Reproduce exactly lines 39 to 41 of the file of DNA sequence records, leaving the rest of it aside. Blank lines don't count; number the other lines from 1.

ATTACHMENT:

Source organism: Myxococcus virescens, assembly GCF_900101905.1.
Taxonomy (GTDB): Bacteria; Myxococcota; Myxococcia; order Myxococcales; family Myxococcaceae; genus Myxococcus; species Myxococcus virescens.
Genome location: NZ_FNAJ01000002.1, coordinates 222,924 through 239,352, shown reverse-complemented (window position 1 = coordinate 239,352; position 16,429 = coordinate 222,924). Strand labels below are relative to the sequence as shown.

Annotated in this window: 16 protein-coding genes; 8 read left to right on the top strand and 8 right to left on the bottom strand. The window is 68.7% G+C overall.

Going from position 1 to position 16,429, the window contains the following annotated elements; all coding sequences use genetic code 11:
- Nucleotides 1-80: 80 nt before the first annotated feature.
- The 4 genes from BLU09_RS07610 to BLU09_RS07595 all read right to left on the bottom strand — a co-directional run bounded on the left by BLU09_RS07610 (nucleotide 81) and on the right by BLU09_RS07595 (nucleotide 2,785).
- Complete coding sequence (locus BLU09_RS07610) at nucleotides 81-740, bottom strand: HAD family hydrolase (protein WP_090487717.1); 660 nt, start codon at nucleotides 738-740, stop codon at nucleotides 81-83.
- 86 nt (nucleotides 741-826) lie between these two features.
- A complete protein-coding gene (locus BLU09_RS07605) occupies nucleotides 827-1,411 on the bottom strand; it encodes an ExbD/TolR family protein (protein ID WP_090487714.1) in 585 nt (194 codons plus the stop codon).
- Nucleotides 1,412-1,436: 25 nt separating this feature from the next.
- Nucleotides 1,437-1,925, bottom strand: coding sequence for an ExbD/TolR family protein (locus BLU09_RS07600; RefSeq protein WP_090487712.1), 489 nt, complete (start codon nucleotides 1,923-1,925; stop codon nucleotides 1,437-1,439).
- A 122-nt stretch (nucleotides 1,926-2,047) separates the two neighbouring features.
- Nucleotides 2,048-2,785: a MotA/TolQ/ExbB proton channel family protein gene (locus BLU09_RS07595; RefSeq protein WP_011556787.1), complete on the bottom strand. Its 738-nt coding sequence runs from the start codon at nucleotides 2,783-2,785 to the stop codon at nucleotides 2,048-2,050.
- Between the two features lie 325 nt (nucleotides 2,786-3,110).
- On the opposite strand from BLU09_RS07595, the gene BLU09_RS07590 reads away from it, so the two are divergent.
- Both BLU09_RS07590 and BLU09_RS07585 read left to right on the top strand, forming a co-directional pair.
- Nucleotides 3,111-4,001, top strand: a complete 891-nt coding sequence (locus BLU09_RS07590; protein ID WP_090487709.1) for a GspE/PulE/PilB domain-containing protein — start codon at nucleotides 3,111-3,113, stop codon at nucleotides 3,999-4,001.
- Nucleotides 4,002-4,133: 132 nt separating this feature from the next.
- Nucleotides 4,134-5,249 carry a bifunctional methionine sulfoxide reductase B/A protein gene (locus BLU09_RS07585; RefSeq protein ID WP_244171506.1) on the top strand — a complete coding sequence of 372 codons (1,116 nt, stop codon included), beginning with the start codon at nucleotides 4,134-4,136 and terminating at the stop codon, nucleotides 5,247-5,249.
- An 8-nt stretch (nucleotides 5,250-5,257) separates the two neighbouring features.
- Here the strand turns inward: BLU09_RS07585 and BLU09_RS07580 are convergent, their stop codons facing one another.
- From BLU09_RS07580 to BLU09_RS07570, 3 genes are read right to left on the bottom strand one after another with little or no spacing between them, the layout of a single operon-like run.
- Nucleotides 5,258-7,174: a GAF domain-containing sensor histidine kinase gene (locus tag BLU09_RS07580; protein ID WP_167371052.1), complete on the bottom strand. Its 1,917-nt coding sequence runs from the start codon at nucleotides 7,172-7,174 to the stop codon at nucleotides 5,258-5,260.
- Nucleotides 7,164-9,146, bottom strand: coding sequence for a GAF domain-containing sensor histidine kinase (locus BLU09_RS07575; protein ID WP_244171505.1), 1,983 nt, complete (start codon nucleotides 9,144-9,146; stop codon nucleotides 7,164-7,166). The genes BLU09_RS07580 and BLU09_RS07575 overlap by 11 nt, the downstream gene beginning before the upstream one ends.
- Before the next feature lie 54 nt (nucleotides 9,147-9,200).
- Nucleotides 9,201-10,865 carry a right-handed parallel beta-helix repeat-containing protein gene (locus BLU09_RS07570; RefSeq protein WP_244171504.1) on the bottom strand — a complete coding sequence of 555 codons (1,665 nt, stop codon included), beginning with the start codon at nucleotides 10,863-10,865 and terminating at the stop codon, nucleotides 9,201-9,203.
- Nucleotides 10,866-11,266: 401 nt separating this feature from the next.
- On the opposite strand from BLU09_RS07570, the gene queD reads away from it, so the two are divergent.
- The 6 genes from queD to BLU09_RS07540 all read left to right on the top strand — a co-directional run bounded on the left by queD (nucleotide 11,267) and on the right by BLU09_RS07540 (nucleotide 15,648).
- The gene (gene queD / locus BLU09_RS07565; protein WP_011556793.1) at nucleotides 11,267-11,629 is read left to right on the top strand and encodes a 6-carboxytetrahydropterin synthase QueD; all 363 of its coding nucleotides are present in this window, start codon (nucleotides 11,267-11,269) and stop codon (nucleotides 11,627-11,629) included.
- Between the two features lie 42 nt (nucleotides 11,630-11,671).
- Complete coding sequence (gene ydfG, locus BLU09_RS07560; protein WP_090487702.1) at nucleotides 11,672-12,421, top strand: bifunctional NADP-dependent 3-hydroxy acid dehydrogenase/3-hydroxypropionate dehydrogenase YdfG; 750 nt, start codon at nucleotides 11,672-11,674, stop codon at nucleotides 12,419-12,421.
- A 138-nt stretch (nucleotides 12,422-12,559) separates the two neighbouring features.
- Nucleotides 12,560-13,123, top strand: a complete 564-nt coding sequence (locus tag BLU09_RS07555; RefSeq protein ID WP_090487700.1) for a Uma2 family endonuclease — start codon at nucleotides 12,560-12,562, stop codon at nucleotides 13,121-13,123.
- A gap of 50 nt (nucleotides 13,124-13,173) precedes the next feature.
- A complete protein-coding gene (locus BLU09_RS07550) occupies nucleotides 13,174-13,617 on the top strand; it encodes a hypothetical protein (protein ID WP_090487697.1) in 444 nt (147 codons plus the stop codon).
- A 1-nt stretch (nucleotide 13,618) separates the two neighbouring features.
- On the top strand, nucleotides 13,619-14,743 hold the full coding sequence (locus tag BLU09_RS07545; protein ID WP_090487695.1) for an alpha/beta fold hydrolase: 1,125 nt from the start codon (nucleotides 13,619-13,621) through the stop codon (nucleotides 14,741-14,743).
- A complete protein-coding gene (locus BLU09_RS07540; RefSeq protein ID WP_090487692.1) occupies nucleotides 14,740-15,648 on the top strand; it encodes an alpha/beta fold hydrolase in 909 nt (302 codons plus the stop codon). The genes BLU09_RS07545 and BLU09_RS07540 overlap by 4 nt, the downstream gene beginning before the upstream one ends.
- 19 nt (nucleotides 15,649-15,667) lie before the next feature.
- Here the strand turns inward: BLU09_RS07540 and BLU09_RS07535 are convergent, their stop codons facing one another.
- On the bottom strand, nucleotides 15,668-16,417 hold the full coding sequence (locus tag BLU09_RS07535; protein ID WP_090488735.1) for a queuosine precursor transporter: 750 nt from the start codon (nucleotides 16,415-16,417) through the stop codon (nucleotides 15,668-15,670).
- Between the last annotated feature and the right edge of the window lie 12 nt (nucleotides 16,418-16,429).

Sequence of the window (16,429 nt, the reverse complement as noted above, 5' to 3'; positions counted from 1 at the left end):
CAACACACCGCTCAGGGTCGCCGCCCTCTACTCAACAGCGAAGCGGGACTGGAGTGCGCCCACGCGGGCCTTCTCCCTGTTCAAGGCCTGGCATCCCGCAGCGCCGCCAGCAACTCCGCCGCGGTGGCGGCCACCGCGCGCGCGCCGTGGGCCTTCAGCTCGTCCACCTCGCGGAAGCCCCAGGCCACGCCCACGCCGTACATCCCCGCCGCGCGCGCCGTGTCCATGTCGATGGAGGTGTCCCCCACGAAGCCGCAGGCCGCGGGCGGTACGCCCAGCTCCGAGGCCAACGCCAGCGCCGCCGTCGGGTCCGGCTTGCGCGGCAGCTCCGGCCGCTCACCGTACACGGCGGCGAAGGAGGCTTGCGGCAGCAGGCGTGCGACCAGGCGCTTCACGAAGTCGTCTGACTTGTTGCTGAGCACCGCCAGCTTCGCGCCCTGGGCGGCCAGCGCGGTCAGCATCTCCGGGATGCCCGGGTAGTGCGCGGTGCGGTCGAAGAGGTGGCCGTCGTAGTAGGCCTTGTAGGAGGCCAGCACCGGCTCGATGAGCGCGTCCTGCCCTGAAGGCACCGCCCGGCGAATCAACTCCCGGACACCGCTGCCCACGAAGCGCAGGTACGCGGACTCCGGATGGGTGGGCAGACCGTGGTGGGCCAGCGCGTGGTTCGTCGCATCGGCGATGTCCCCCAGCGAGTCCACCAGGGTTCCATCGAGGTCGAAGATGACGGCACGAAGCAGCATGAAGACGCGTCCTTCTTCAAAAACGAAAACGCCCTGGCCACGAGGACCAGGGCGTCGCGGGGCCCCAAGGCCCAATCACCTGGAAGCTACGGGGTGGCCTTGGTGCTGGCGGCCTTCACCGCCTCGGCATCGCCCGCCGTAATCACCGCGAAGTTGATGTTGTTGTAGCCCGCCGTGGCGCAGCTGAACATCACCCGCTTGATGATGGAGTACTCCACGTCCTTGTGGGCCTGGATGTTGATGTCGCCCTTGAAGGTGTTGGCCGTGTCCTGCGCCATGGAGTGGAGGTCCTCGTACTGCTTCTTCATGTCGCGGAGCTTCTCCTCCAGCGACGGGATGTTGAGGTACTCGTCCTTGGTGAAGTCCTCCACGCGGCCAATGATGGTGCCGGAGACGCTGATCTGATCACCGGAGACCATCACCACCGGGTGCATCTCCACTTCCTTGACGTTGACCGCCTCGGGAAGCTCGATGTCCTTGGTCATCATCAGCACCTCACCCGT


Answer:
- On the top strand, nucleotides 13,619-14,743 hold the full coding sequence (locus tag BLU09_RS07545; protein ID WP_090487695.1) for an alpha/beta fold hydrolase: 1,125 nt from the start codon (nucleotides 13,619-13,621) through the stop codon (nucleotides 14,741-14,743).
- A complete protein-coding gene (locus BLU09_RS07540; RefSeq protein ID WP_090487692.1) occupies nucleotides 14,740-15,648 on the top strand; it encodes an alpha/beta fold hydrolase in 909 nt (302 codons plus the stop codon). The genes BLU09_RS07545 and BLU09_RS07540 overlap by 4 nt, the downstream gene beginning before the upstream one ends.
- 19 nt (nucleotides 15,649-15,667) lie before the next feature.